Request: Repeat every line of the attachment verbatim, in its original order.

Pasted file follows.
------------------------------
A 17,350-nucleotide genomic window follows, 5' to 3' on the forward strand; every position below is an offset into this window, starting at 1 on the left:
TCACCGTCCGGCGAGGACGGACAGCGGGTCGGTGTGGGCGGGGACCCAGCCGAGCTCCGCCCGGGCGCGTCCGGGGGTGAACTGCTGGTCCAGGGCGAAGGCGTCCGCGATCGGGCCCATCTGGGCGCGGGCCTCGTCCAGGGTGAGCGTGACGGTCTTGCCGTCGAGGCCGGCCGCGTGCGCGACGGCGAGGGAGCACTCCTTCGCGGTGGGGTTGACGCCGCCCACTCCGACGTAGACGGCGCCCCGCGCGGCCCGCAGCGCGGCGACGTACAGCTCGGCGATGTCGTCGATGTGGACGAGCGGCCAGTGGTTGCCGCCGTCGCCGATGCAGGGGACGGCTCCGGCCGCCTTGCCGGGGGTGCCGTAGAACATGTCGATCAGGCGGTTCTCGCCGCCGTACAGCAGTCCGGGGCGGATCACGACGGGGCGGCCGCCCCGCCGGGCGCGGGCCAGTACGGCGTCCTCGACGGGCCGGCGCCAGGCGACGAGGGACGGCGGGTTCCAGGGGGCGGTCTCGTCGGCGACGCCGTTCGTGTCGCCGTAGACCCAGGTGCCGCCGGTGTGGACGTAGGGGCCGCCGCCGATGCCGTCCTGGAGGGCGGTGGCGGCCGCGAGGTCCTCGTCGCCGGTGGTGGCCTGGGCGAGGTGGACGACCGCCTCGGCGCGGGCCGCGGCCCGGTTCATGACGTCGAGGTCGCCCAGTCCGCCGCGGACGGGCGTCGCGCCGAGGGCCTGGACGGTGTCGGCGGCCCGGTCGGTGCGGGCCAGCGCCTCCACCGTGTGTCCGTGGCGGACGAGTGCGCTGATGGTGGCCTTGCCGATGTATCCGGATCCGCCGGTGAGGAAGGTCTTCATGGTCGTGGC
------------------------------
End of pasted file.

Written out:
A 17,350-nucleotide genomic window follows, 5' to 3' on the forward strand; every position below is an offset into this window, starting at 1 on the left:
TCACCGTCCGGCGAGGACGGACAGCGGGTCGGTGTGGGCGGGGACCCAGCCGAGCTCCGCCCGGGCGCGTCCGGGGGTGAACTGCTGGTCCAGGGCGAAGGCGTCCGCGATCGGGCCCATCTGGGCGCGGGCCTCGTCCAGGGTGAGCGTGACGGTCTTGCCGTCGAGGCCGGCCGCGTGCGCGACGGCGAGGGAGCACTCCTTCGCGGTGGGGTTGACGCCGCCCACTCCGACGTAGACGGCGCCCCGCGCGGCCCGCAGCGCGGCGACGTACAGCTCGGCGATGTCGTCGATGTGGACGAGCGGCCAGTGGTTGCCGCCGTCGCCGATGCAGGGGACGGCTCCGGCCGCCTTGCCGGGGGTGCCGTAGAACATGTCGATCAGGCGGTTCTCGCCGCCGTACAGCAGTCCGGGGCGGATCACGACGGGGCGGCCGCCCCGCCGGGCGCGGGCCAGTACGGCGTCCTCGACGGGCCGGCGCCAGGCGACGAGGGACGGCGGGTTCCAGGGGGCGGTCTCGTCGGCGACGCCGTTCGTGTCGCCGTAGACCCAGGTGCCGCCGGTGTGGACGTAGGGGCCGCCGCCGATGCCGTCCTGGAGGGCGGTGGCGGCCGCGAGGTCCTCGTCGCCGGTGGTGGCCTGGGCGAGGTGGACGACCGCCTCGGCGCGGGCCGCGGCCCGGTTCATGACGTCGAGGTCGCCCAGTCCGCCGCGGACGGGCGTCGCGCCGAGGGCCTGGACGGTGTCGGCGGCCCGGTCGGTGCGGGCCAGCGCCTCCACCGTGTGTCCGTGGCGGACGAGTGCGCTGATGGTGGCCTTGCCGATGTATCCGGATCCGCCGGTGAGGAAGGTCTTCATGGTCGTGGC